Preventing Separation Anxiety in Puppies: During COVID and Beyond

Bringing home a puppy is a joyous occasion and one that will change the dynamics in a household.  This new member of your family will alter your daily routine and will require quite a bit of time and care. Raising a confident, well-trained dog is key in order to prevent separation anxiety (CSA), a condition in which dogs exhibit uncontrollable anxiety when they are separated – or even anticipate – being separated from their owner. Although CSA is not always avoidable, proper training during your puppy’s first year will significantly reduce the risk of developing this condition. If you think that your puppy is suffering from separation anxiety – or want to ensure that they do not develop anxiety issues in the future – this piece is for you.


Development in Puppies

Compared to human development, a puppy’s physical and mental development is accelerated, making it very important that you lay a solid foundation for success during that first year together. By the end of year one, a puppy is already entering adulthood. This means that a great deal needs to occur during that first year in order to ensure that you raise a well-behaved, confident, and happy dog.


Complications of Diagnosing Separation Anxiety in Puppies

You may be thinking, “But my puppy already has separation anxiety!” Unfortunately, many symptoms of separation anxiety mirror the natural behaviors of puppies, making it difficult to diagnose CSA in dogs under a year old. CSA puts a dog’s brain in overdrive, causing chemical and hormonal imbalances, along with chronic inflammation in the emotional center of the brain. This hectic emotional state is often misinterpreted, as on the surface puppies appear to exhibit similar behavioral extremes.


Growing pains are natural. As a puppy matures, they often experience a bit of discomfort and anxiety, which can result in behavioral issues. Working with a professional behaviorist is the perfect place to start; together, you’ll be able to thoroughly investigate your dog’s behavior. Often, all it takes is training and time for your puppy to mature and for these anxious behaviors to cease.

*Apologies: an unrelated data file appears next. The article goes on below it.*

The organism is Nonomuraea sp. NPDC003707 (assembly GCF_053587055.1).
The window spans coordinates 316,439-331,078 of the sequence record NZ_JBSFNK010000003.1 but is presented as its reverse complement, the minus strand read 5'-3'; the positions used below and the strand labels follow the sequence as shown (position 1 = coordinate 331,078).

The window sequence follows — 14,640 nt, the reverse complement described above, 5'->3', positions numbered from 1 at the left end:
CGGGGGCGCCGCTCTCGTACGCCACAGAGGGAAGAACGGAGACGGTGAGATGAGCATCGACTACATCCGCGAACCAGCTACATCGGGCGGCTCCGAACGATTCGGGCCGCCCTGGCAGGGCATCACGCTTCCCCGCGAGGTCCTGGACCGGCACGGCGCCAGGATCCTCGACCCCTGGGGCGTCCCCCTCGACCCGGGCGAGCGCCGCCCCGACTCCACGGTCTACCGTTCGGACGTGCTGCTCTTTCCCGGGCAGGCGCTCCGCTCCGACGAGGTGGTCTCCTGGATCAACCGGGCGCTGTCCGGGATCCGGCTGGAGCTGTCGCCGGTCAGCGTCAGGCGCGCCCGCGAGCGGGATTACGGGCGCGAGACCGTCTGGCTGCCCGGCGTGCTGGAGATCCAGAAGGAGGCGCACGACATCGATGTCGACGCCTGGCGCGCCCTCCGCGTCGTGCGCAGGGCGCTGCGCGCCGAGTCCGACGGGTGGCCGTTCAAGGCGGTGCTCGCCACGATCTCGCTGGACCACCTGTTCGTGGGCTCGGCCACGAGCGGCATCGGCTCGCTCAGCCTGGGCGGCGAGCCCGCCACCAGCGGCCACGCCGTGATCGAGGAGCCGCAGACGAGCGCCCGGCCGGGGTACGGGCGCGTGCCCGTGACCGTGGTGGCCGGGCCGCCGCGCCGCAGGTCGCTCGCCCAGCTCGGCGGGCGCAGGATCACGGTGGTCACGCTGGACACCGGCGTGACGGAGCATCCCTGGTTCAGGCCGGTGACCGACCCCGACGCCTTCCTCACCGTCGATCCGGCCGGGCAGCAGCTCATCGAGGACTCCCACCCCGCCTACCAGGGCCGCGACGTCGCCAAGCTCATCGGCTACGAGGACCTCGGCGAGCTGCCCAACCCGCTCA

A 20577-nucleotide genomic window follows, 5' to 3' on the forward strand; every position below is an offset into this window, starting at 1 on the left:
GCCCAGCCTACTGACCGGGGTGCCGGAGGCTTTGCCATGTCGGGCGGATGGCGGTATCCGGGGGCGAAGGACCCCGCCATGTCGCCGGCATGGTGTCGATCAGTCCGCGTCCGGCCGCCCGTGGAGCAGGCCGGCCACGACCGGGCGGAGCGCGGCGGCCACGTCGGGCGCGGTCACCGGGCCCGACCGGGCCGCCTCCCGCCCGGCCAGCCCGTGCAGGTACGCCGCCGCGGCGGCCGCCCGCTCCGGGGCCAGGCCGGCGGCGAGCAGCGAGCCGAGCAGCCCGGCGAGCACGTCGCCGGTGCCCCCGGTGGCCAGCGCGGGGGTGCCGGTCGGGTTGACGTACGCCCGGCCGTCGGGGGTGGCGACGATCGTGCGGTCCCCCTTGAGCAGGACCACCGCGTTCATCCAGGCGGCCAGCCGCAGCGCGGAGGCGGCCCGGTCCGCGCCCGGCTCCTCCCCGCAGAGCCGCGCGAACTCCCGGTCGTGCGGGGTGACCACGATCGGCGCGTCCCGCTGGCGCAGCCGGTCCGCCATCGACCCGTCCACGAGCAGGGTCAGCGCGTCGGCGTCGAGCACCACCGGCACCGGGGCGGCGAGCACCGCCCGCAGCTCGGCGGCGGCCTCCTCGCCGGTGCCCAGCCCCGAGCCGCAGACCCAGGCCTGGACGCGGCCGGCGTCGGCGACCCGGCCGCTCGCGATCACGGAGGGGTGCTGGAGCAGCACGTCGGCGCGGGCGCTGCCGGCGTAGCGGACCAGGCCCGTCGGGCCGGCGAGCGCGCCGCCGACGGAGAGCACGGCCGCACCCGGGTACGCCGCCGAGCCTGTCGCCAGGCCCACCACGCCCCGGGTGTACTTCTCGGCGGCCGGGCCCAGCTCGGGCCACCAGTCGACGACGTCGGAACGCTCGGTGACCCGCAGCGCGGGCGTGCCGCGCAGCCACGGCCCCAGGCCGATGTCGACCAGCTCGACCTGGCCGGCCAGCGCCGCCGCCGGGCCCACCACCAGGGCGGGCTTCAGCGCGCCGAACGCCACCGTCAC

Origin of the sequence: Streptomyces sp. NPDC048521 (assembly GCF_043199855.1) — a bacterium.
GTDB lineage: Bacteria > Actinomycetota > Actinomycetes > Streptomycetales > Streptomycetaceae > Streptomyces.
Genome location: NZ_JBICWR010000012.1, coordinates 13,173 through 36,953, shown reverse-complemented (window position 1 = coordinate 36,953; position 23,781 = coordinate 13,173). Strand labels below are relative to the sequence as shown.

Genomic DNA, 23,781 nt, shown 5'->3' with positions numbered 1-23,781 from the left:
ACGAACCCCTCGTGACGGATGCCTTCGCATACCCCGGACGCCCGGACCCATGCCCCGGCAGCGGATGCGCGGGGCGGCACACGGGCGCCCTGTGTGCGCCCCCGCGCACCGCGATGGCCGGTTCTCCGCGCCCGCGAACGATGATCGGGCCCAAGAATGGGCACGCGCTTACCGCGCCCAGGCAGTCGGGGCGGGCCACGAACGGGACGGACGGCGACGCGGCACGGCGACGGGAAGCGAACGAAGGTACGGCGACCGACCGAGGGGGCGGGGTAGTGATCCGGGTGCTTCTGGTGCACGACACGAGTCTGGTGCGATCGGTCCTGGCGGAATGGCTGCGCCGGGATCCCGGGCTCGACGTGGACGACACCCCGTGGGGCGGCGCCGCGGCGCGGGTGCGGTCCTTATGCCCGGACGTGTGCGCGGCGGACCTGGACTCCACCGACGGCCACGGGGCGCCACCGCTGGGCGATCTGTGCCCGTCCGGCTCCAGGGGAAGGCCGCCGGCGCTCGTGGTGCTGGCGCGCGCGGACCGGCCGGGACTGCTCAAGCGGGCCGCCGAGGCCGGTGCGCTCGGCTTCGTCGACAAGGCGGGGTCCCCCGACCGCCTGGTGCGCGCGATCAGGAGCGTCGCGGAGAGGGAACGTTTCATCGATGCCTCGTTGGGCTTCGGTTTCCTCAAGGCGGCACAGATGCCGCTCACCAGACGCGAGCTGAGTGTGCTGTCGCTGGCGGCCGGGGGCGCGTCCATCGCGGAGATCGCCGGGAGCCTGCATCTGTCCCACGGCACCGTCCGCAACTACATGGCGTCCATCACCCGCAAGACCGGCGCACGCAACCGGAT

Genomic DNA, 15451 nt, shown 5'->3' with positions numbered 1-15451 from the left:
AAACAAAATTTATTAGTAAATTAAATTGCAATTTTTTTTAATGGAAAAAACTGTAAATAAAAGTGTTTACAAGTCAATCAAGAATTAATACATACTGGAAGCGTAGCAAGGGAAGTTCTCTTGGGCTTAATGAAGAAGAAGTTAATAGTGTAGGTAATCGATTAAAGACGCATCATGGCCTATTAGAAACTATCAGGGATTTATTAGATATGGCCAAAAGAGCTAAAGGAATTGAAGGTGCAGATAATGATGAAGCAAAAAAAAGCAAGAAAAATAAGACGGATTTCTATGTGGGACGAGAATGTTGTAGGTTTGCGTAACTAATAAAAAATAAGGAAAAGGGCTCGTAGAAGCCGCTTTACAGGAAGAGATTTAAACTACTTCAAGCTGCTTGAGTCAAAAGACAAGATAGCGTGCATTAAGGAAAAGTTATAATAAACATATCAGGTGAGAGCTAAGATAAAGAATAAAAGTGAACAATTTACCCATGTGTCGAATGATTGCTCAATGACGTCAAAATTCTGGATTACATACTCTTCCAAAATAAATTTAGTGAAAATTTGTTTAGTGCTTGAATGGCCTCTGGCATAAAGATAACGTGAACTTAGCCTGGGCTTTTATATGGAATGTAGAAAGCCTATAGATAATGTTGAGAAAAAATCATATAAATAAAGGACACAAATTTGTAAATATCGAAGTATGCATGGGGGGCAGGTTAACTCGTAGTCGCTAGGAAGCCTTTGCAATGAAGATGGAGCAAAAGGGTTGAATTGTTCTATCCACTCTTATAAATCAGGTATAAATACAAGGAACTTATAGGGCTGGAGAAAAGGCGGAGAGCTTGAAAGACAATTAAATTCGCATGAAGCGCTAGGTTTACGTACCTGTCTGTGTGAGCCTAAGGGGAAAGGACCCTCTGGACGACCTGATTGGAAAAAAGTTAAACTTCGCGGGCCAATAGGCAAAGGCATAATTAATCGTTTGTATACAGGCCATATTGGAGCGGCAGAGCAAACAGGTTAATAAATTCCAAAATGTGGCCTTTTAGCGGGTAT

Preventing Separation Anxiety

Proper training is key during your puppy’s first year, as it helps to encourage good behavior and prevent CSA. Puppyhood is a time in which your dog’s brain is developing and creating a “virtual blueprint of what they expect to see in the world,” determining what is safe and what might be dangerous. The key to preventing CSA is to create good habits for your puppy; this will help them become confident and independent adults. Their sad eyes will inevitably make it difficult to not grant them everything their heart desires, but it is important to teach your dog – with kindness and understanding –  that there are rules to follow.


In addition to training your dog at a young age, it is also essential that you get them comfortable with spending time on their own. According to the AKC, “puppy training, socialization, crate training, and teaching your puppy how to enjoy being alone” are all essential preventative measures for new puppy parents to take. During this formative year, it will also be important that you spend time observing how your pet “communicates” when they are stressed; the more you learn how to interpret your puppy’s behavior, the easier it will be to quell any potential anxiety.

Training Tips for Puppies


As you work with a professional behaviorist, these are some tips to help guide you:


  1. Clicker Training
    Many professionals suggest clicker training, also known as “mark and reward,” in order to teach puppies how to properly behave. This method involves positively reinforcing your dog’s behaviors by pressing the clicker, immediately followed by giving them a treat. Dog trainer Emily Larlham recommends keeping these clicker training sessions short in order to ensure that your puppy is still having fun and isn’t becoming stressed.
  2. Make sure your puppy has positive time alone